Monday, June 1, 2020

Miho Nonaka

Miho Nonaka is a bilingual poet from Tokyo. Her first book of Japanese poems, Garasu no tsuki, was a finalist for Japan’s national poetry prize, and her poetry in English has been nominated for a Pushcart Prize. She is one of the poets I featured in In a Strange Land: Introducing Ten Kingdom Poets (2019, Poiema/Cascade).

Her first full-length collection, The Museum of Small Bones (2020, Ashland Poetry Series) has just been published. Her poems and essays have appeared in various journals and anthologies, including Missouri Review, Southern Review, Kenyon Review, Ploughshares, American Letters & Commentary, Iowa Review, Tin House, and American Odysseys: Writings by New Americans (Dalkey Archive Press, 2013). She is an associate professor of English and creative writing at Wheaton College, in Illinois.

The following poem is from In a Strange Land.

Water and Fire

No confusion, not drunk, never
fear when you feel
the water bubbling

from within. Each soul
is a well, set apart, alone.
The sun is directly over

head, and a stranger
waits for you at the well,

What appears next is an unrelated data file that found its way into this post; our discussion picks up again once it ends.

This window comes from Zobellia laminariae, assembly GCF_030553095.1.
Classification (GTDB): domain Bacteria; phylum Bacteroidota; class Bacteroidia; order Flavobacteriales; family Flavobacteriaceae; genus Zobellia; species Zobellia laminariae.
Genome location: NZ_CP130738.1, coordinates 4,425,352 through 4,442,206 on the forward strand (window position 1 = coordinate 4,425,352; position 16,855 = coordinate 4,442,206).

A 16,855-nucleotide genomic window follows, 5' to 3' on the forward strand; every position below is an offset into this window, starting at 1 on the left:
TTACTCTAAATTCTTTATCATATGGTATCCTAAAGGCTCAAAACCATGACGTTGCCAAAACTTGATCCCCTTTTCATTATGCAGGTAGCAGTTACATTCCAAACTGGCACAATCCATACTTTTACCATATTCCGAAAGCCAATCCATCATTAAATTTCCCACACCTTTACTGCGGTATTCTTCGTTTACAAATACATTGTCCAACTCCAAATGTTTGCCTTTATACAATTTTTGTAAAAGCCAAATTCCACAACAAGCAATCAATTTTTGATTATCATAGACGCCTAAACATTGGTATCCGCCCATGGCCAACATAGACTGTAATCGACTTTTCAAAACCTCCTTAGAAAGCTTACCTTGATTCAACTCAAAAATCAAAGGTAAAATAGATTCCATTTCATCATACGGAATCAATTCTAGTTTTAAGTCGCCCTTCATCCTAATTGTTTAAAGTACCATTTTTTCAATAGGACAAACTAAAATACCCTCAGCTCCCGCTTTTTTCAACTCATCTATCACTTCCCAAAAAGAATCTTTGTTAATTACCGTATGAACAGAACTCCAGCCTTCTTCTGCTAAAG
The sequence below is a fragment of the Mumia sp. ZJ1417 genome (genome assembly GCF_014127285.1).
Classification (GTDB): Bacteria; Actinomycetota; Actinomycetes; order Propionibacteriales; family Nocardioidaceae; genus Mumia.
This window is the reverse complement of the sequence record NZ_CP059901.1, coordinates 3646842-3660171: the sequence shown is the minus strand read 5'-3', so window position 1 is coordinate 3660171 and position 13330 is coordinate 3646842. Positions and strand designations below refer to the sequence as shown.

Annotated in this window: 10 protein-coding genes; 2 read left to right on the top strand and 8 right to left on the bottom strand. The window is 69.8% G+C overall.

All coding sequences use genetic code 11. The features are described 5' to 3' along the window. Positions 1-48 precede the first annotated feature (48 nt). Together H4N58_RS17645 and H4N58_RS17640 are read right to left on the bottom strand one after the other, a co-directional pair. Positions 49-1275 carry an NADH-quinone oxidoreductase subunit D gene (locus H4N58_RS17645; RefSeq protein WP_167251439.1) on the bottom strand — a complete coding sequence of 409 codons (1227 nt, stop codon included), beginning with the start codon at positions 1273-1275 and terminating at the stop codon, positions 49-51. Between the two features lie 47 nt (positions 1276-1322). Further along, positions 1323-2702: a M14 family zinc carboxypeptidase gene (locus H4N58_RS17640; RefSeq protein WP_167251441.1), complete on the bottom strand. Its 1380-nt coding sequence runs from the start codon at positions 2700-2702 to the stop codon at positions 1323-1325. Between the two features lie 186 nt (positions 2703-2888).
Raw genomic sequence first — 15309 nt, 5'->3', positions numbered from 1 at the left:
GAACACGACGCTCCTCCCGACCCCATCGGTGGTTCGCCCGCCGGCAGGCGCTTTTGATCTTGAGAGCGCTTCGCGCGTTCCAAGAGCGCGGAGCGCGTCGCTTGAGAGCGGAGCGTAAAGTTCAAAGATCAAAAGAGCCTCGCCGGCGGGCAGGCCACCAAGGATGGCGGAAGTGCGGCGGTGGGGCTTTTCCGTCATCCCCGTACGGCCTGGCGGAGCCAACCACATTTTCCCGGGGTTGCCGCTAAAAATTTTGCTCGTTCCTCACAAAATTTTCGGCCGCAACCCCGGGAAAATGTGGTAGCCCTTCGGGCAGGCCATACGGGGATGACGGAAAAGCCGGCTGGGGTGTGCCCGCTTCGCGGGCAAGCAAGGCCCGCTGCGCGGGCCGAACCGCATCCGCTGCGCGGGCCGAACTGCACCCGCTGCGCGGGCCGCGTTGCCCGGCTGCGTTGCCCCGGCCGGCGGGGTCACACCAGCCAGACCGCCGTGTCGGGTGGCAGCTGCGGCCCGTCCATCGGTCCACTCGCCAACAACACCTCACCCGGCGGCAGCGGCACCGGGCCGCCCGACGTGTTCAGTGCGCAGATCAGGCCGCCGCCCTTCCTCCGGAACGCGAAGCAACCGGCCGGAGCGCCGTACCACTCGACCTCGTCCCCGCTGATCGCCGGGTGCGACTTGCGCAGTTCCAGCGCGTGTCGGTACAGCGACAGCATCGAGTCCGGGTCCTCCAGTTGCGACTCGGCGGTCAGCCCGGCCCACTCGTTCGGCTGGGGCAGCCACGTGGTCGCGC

thirsty. He has nothing to draw

with, and the well is deep.
So is every other well,
he reminds you. It’s not up to you

to decide whether you’ve
suffered long enough.
He knows your name,

doesn’t he? Love comes
in tongues of fire. Flames
won’t set you ablaze;

you will be unconsumed.
A pair of wings brush past
your eyes in silver flickers

as the sound of water nears.
Open your thirsty mouth.
He is offering your very self

in a glass, the same water that
connects every well flowing
between Father and Son.

The rushing water reverses
something of Babel
in each of us: an upturned

hourglass measuring
the immeasurable, holding
our shattered lives together.

Posted with permission of the poet.

Entry written by D.S. Martin. His latest poetry collection is Ampersand (2018, Cascade). His books are available through Amazon, and Wipf & Stock, including the anthologies The Turning Aside, and Adam, Eve, & the Riders of the Apocalypse.